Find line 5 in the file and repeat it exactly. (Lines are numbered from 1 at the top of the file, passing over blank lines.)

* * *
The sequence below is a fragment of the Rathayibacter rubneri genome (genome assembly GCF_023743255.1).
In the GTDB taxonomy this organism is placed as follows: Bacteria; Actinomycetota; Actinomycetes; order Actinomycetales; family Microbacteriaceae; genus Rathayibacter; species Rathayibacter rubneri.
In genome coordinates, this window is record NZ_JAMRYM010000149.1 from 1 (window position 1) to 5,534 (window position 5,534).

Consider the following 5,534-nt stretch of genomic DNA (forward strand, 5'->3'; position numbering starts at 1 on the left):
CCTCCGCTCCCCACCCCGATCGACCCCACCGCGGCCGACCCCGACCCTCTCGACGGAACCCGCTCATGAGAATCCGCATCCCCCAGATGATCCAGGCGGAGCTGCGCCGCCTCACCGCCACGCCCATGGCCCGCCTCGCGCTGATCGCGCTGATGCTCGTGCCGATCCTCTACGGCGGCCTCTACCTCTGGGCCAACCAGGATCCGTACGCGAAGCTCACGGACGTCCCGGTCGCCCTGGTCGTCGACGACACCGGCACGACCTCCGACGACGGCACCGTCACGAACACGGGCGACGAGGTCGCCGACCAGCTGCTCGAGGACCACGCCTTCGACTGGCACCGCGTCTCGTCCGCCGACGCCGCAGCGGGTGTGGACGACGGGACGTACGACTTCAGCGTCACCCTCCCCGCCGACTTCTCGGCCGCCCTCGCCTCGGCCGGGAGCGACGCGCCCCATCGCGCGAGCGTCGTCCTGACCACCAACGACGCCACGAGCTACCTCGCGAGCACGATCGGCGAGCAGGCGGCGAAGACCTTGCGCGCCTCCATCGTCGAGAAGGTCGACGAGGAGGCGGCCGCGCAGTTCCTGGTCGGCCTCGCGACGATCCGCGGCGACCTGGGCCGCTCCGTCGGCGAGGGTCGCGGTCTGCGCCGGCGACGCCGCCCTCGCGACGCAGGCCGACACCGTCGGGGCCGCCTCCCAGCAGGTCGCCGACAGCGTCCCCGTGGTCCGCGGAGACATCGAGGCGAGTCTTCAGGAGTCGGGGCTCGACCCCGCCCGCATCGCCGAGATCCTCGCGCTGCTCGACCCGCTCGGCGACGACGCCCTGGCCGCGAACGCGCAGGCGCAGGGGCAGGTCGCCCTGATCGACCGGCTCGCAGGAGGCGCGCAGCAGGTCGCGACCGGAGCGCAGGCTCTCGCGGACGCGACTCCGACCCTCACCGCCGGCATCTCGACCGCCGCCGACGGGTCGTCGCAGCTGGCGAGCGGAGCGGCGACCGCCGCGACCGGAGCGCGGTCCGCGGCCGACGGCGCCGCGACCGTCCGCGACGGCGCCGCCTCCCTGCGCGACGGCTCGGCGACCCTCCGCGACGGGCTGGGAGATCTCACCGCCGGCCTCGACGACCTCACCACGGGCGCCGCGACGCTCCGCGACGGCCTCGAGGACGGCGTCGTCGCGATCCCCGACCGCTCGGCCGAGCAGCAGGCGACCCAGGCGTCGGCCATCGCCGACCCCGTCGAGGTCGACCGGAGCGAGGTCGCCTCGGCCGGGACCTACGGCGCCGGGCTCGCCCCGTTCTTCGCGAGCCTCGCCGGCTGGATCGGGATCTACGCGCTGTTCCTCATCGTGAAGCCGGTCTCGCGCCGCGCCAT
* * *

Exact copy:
CCTCCGCTCCCCACCCCGATCGACCCCACCGCGGCCGACCCCGACCCTCTCGACGGAACCCGCTCATGAGAATCCGCATCCCCCAGATGATCCAGGCGGAGCTGCGCCGCCTCACCGCCACGCCCATGGCCCGCCTCGCGCTGATCGCGCTGATGCTCGTGCCGATCCTCTACGGCGGCCTCTACCTCTGGGCCAACCAGGATCCGTACGCGAAGCTCACGGACGTCCCGGTCGCCCTGGTCGTCGACGACACCGGCACGACCTCCGACGACGGCACCGTCACGAACACGGGCGACGAGGTCGCCGACCAGCTGCTCGAGGACCACGCCTTCGACTGGCACCGCGTCTCGTCCGCCGACGCCGCAGCGGGTGTGGACGACGGGACGTACGACTTCAGCGTCACCCTCCCCGCCGACTTCTCGGCCGCCCTCGCCTCGGCCGGGAGCGACGCGCCCCATCGCGCGAGCGTCGTCCTGACCACCAACGACGCCACGAGCTACCTCGCGAGCACGATCGGCGAGCAGGCGGCGAAGACCTTGCGCGCCTCCATCGTCGAGAAGGTCGACGAGGAGGCGGCCGCGCAGTTCCTGGTCGGCCTCGCGACGATCCGCGGCGACCTGGGCCGCTCCGTCGGCGAGGGTCGCGGTCTGCGCCGGCGACGCCGCCCTCGCGACGCAGGCCGACACCGTCGGGGCCGCCTCCCAGCAGGTCGCCGACAGCGTCCCCGTGGTCCGCGGAGACATCGAGGCGAGTCTTCAGGAGTCGGGGCTCGACCCCGCCCGCATCGCCGAGATCCTCGCGCTGCTCGACCCGCTCGGCGACGACGCCCTGGCCGCGAACGCGCAGGCGCAGGGGCAGGTCGCCCTGATCGACCGGCTCGCAGGAGGCGCGCAGCAGGTCGCGACCGGAGCGCAGGCTCTCGCGGACGCGACTCCGACCCTCACCGCCGGCATCTCGACCGCCGCCGACGGGTCGTCGCAGCTGGCGAGCGGAGCGGCGACCGCCGCGACCGGAGCGCGGTCCGCGGCCGACGGCGCCGCGACCGTCCGCGACGGCGCCGCCTCCCTGCGCGACGGCTCGGCGACCCTCCGCGACGGGCTGGGAGATCTCACCGCCGGCCTCGACGACCTCACCACGGGCGCCGCGACGCTCCGCGACGGCCTCGAGGACGGCGTCGTCGCGATCCCCGACCGCTCGGCCGAGCAGCAGGCGACCCAGGCGTCGGCCATCGCCGACCCCGTCGAGGTCGACCGGAGCGAGGTCGCCTCGGCCGGGACCTACGGCGCCGGGCTCGCCCCGTTCTTCGCGAGCCTCGCCGGCTGGATCGGGATCTACGCGCTGTTCCTCATCGTGAAGCCGGTCTCGCGCCGCGCCAT